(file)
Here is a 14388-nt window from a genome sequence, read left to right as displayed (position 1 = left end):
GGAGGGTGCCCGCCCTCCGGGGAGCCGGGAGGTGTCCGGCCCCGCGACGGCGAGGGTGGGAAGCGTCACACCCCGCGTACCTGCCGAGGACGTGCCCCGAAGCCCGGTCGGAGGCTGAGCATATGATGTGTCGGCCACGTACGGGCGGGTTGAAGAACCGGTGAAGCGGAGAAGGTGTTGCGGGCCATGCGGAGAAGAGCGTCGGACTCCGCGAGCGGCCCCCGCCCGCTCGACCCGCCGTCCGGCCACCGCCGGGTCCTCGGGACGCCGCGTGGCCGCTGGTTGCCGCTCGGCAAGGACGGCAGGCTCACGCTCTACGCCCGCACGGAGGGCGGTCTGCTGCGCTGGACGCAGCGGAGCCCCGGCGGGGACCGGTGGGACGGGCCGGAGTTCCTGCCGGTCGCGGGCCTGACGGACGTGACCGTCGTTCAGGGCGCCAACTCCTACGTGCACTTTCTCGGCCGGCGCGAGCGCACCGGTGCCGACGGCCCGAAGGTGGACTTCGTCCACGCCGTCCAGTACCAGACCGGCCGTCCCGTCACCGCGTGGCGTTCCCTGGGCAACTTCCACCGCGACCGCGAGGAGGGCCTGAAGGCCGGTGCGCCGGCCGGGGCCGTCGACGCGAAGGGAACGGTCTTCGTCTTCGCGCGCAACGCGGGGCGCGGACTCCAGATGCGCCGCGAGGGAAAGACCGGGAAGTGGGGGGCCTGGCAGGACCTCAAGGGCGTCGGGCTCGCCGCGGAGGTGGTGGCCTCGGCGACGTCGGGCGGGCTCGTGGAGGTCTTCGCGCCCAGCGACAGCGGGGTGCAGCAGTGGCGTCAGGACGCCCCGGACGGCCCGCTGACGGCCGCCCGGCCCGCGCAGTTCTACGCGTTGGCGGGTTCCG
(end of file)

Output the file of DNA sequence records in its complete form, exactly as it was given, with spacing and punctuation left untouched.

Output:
Here is a 14388-nt window from a genome sequence, read left to right as displayed (position 1 = left end):
GGAGGGTGCCCGCCCTCCGGGGAGCCGGGAGGTGTCCGGCCCCGCGACGGCGAGGGTGGGAAGCGTCACACCCCGCGTACCTGCCGAGGACGTGCCCCGAAGCCCGGTCGGAGGCTGAGCATATGATGTGTCGGCCACGTACGGGCGGGTTGAAGAACCGGTGAAGCGGAGAAGGTGTTGCGGGCCATGCGGAGAAGAGCGTCGGACTCCGCGAGCGGCCCCCGCCCGCTCGACCCGCCGTCCGGCCACCGCCGGGTCCTCGGGACGCCGCGTGGCCGCTGGTTGCCGCTCGGCAAGGACGGCAGGCTCACGCTCTACGCCCGCACGGAGGGCGGTCTGCTGCGCTGGACGCAGCGGAGCCCCGGCGGGGACCGGTGGGACGGGCCGGAGTTCCTGCCGGTCGCGGGCCTGACGGACGTGACCGTCGTTCAGGGCGCCAACTCCTACGTGCACTTTCTCGGCCGGCGCGAGCGCACCGGTGCCGACGGCCCGAAGGTGGACTTCGTCCACGCCGTCCAGTACCAGACCGGCCGTCCCGTCACCGCGTGGCGTTCCCTGGGCAACTTCCACCGCGACCGCGAGGAGGGCCTGAAGGCCGGTGCGCCGGCCGGGGCCGTCGACGCGAAGGGAACGGTCTTCGTCTTCGCGCGCAACGCGGGGCGCGGACTCCAGATGCGCCGCGAGGGAAAGACCGGGAAGTGGGGGGCCTGGCAGGACCTCAAGGGCGTCGGGCTCGCCGCGGAGGTGGTGGCCTCGGCGACGTCGGGCGGGCTCGTGGAGGTCTTCGCGCCCAGCGACAGCGGGGTGCAGCAGTGGCGTCAGGACGCCCCGGACGGCCCGCTGACGGCCGCCCGGCCCGCGCAGTTCTACGCGTTGGCGGGTTCCG